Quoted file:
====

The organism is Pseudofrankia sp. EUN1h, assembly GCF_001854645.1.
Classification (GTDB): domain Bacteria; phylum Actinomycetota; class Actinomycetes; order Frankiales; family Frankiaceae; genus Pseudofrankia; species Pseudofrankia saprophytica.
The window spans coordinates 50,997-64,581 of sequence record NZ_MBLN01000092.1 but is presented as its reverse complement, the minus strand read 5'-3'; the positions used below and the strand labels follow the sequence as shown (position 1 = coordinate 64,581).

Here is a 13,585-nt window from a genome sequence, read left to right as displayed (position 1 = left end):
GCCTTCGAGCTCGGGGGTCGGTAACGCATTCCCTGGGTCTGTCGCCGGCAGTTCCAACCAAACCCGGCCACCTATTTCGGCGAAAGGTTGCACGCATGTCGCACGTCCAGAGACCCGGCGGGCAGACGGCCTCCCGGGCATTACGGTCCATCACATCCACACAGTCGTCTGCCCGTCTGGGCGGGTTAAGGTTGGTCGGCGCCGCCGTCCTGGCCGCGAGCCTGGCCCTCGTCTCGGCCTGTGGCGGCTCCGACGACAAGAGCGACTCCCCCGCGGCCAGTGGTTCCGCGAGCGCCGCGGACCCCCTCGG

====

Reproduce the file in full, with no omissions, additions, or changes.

The organism is Pseudofrankia sp. EUN1h, assembly GCF_001854645.1.
Classification (GTDB): domain Bacteria; phylum Actinomycetota; class Actinomycetes; order Frankiales; family Frankiaceae; genus Pseudofrankia; species Pseudofrankia saprophytica.
The window spans coordinates 50,997-64,581 of sequence record NZ_MBLN01000092.1 but is presented as its reverse complement, the minus strand read 5'-3'; the positions used below and the strand labels follow the sequence as shown (position 1 = coordinate 64,581).

Here is a 13,585-nt window from a genome sequence, read left to right as displayed (position 1 = left end):
GCCTTCGAGCTCGGGGGTCGGTAACGCATTCCCTGGGTCTGTCGCCGGCAGTTCCAACCAAACCCGGCCACCTATTTCGGCGAAAGGTTGCACGCATGTCGCACGTCCAGAGACCCGGCGGGCAGACGGCCTCCCGGGCATTACGGTCCATCACATCCACACAGTCGTCTGCCCGTCTGGGCGGGTTAAGGTTGGTCGGCGCCGCCGTCCTGGCCGCGAGCCTGGCCCTCGTCTCGGCCTGTGGCGGCTCCGACGACAAGAGCGACTCCCCCGCGGCCAGTGGTTCCGCGAGCGCCGCGGACCCCCTCGG